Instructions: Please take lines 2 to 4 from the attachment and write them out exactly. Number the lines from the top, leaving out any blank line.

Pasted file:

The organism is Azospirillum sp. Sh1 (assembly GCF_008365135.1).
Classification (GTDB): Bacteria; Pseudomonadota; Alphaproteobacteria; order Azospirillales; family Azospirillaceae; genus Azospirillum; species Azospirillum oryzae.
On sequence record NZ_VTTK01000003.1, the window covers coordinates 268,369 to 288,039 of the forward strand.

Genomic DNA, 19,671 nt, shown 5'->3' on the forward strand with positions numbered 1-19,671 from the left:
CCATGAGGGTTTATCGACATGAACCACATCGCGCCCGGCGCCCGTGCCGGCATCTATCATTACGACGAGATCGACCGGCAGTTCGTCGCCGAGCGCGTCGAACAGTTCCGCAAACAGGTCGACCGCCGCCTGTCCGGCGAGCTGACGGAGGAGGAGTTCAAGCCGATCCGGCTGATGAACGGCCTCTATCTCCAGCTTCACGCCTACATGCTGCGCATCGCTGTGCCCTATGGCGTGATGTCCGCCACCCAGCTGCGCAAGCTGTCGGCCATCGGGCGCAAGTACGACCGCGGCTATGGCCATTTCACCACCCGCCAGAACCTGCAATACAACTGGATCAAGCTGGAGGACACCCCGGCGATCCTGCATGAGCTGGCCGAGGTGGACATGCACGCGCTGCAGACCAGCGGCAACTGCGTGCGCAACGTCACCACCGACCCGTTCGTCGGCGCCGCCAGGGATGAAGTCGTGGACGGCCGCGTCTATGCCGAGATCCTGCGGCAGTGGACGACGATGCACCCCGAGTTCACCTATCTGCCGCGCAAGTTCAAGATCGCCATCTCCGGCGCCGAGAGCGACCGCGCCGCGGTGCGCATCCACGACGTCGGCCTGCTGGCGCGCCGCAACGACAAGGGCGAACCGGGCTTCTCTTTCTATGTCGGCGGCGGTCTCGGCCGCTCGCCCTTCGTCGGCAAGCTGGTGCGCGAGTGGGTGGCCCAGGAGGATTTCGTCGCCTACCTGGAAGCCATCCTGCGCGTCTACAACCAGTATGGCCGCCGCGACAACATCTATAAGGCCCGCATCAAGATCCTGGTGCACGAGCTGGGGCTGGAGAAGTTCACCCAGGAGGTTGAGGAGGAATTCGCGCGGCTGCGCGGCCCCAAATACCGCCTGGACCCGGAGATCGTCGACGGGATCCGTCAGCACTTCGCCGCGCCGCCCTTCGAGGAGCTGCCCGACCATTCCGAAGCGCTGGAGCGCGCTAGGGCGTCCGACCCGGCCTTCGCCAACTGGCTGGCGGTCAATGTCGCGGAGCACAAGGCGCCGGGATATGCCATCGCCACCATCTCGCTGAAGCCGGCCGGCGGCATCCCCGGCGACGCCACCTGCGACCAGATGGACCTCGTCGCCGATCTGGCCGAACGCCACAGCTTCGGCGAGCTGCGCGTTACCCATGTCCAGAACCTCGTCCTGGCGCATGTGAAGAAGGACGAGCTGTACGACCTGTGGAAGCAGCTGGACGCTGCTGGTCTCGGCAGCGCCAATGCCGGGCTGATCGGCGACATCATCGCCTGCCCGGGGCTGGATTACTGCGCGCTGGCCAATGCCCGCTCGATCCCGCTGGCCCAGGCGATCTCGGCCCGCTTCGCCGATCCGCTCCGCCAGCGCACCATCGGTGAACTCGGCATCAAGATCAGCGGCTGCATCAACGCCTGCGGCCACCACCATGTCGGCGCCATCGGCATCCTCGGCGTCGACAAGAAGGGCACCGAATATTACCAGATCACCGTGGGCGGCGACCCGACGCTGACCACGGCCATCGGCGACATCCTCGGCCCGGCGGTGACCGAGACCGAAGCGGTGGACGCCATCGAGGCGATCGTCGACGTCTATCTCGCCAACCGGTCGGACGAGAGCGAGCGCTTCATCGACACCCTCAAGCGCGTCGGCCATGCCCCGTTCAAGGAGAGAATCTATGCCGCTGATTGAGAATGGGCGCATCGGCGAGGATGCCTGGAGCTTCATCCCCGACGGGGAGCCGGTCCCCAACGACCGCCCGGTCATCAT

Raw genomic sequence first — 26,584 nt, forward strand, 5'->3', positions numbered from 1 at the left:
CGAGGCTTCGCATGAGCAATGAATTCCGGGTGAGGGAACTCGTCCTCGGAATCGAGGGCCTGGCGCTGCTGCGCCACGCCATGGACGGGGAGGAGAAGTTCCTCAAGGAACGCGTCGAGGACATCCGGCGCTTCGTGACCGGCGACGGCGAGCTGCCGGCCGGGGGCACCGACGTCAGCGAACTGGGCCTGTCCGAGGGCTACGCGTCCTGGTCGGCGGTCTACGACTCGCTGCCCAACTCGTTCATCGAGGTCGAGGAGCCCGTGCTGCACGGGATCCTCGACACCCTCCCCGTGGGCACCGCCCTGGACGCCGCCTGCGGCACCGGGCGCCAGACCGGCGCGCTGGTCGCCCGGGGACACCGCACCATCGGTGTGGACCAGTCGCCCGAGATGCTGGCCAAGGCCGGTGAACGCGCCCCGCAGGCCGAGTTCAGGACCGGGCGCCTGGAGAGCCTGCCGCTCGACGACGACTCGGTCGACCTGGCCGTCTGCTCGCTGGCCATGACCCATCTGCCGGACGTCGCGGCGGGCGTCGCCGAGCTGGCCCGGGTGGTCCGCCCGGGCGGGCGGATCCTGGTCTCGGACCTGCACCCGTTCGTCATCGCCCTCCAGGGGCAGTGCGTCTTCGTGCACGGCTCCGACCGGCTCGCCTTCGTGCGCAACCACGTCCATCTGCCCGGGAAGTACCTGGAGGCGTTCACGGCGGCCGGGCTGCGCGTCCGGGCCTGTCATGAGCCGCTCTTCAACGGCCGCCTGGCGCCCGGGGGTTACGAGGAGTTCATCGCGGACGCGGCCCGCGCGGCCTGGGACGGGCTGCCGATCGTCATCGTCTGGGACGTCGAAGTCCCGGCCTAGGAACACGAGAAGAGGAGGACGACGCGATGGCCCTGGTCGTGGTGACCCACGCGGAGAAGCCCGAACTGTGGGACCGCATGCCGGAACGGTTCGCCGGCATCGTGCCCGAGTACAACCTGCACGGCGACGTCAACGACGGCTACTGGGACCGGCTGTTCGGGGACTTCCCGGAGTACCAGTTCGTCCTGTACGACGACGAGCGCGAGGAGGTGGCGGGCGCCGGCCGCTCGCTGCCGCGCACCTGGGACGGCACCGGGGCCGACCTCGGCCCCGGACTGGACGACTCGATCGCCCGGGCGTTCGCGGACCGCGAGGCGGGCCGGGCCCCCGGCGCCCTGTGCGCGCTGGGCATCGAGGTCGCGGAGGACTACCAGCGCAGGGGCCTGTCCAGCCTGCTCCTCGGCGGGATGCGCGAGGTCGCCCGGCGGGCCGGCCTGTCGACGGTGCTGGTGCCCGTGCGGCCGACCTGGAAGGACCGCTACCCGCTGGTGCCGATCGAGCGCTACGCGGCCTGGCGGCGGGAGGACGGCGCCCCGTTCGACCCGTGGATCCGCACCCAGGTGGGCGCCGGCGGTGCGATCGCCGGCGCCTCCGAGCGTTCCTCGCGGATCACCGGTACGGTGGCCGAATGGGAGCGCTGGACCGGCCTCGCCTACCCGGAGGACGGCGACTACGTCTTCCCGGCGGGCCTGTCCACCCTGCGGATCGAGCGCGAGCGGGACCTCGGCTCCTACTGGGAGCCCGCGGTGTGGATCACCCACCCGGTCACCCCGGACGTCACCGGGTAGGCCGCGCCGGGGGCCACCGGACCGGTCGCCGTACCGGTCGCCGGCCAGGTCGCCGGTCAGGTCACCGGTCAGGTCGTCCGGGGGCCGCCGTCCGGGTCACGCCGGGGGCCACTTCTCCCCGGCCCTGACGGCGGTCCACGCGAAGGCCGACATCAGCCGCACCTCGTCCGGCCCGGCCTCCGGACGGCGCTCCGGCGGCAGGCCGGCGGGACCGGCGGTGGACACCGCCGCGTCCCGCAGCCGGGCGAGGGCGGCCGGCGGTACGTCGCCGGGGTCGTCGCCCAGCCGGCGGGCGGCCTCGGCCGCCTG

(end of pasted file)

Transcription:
Classification (GTDB): Bacteria; Pseudomonadota; Alphaproteobacteria; order Azospirillales; family Azospirillaceae; genus Azospirillum; species Azospirillum oryzae.
On sequence record NZ_VTTK01000003.1, the window covers coordinates 268,369 to 288,039 of the forward strand.

Genomic DNA, 19,671 nt, shown 5'->3' on the forward strand with positions numbered 1-19,671 from the left: